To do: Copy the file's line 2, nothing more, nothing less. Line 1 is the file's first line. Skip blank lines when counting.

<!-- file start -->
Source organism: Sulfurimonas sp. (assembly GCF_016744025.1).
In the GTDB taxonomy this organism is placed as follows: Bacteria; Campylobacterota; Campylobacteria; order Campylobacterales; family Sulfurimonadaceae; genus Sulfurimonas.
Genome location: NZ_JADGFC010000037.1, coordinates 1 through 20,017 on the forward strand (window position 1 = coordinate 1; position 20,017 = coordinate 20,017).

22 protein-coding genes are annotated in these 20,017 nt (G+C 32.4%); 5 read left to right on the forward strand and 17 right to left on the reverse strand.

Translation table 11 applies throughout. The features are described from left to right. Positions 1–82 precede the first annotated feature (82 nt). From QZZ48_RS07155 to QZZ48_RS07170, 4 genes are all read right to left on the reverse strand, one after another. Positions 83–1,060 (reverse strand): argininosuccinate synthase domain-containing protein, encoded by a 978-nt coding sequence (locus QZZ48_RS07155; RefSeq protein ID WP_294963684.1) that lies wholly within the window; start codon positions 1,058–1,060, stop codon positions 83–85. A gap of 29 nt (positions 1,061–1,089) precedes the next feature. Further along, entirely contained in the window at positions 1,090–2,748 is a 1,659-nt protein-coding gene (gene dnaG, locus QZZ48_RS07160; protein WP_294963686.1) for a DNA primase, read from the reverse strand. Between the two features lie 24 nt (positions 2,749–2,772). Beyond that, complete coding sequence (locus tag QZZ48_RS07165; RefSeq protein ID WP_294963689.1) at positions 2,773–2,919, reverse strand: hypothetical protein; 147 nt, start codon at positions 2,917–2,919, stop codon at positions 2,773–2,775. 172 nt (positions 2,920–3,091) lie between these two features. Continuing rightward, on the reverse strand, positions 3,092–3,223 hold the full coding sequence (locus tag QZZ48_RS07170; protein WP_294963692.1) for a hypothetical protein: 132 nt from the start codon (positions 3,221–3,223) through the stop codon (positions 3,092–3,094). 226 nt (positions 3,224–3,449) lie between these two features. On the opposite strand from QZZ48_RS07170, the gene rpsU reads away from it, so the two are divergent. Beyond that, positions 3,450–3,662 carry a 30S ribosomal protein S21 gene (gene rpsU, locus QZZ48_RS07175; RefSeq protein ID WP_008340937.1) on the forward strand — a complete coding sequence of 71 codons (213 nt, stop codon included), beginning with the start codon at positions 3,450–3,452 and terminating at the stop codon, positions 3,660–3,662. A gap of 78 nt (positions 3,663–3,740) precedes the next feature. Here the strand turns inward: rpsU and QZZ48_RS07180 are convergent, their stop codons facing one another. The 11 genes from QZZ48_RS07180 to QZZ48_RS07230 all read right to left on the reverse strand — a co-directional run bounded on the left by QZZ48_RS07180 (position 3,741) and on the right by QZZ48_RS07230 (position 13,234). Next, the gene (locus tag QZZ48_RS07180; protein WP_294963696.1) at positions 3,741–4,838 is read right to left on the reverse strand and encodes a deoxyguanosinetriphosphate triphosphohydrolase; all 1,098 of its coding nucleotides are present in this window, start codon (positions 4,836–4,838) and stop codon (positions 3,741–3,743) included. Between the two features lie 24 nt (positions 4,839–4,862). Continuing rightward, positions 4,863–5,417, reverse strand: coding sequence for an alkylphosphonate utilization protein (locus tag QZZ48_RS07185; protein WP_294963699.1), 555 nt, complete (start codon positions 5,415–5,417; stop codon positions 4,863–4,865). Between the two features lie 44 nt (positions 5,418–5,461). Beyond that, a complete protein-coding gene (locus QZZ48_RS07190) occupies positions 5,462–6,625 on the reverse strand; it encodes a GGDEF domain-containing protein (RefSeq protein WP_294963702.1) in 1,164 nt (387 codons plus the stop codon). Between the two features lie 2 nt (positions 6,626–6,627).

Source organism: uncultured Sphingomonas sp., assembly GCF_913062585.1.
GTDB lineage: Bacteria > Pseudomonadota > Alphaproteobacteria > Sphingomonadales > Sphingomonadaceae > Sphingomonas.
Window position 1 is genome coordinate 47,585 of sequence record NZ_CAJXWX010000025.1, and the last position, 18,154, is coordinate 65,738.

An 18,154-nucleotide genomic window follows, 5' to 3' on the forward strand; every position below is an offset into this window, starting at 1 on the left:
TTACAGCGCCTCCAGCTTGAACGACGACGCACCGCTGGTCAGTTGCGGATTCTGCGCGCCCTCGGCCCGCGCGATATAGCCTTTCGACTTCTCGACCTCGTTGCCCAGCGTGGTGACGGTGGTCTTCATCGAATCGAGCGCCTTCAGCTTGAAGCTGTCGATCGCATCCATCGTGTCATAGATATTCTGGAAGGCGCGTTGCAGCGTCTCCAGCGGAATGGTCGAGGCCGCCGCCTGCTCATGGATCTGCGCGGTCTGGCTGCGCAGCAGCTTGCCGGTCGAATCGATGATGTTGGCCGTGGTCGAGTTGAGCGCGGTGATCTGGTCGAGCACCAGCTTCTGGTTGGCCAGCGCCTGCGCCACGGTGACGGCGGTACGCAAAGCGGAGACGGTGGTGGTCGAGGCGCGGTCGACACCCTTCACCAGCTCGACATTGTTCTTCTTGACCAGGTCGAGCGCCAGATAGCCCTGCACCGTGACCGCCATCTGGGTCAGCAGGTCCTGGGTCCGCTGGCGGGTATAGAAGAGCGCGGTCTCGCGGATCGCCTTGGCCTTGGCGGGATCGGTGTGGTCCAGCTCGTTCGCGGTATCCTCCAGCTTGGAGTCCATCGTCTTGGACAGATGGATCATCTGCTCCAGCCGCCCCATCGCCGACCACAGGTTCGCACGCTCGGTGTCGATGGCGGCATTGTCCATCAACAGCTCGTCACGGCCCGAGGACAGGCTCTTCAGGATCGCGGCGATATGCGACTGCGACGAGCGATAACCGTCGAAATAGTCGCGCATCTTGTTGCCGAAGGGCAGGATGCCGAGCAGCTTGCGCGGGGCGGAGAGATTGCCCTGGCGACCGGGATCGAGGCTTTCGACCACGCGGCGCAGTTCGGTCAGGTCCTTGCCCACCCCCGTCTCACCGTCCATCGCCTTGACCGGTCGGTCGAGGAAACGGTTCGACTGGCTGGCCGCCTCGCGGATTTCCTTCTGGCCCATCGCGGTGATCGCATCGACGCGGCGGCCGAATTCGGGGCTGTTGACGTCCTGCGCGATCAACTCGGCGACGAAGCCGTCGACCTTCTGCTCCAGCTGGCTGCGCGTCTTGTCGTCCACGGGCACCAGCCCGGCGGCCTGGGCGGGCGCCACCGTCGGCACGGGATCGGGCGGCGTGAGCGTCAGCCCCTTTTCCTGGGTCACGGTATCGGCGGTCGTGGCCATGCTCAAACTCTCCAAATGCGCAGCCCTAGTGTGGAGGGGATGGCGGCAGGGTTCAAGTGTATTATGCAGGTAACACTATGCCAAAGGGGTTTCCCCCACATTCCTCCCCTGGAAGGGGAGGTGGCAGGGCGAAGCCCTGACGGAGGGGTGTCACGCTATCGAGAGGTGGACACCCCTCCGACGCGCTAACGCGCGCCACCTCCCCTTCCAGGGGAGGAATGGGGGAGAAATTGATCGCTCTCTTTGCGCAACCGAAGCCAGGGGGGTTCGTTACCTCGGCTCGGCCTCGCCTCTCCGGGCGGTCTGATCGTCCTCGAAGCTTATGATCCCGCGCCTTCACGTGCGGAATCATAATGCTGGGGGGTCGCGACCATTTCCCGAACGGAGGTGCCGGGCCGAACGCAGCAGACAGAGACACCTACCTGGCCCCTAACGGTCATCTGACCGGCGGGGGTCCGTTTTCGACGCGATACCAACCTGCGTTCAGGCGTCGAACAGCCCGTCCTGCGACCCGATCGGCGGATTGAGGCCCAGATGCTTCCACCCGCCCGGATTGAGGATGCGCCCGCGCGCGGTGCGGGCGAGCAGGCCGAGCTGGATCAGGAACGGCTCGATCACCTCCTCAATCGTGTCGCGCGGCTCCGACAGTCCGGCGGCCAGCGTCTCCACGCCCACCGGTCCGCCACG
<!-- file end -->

In the GTDB taxonomy this organism is placed as follows: Bacteria; Campylobacterota; Campylobacteria; order Campylobacterales; family Sulfurimonadaceae; genus Sulfurimonas.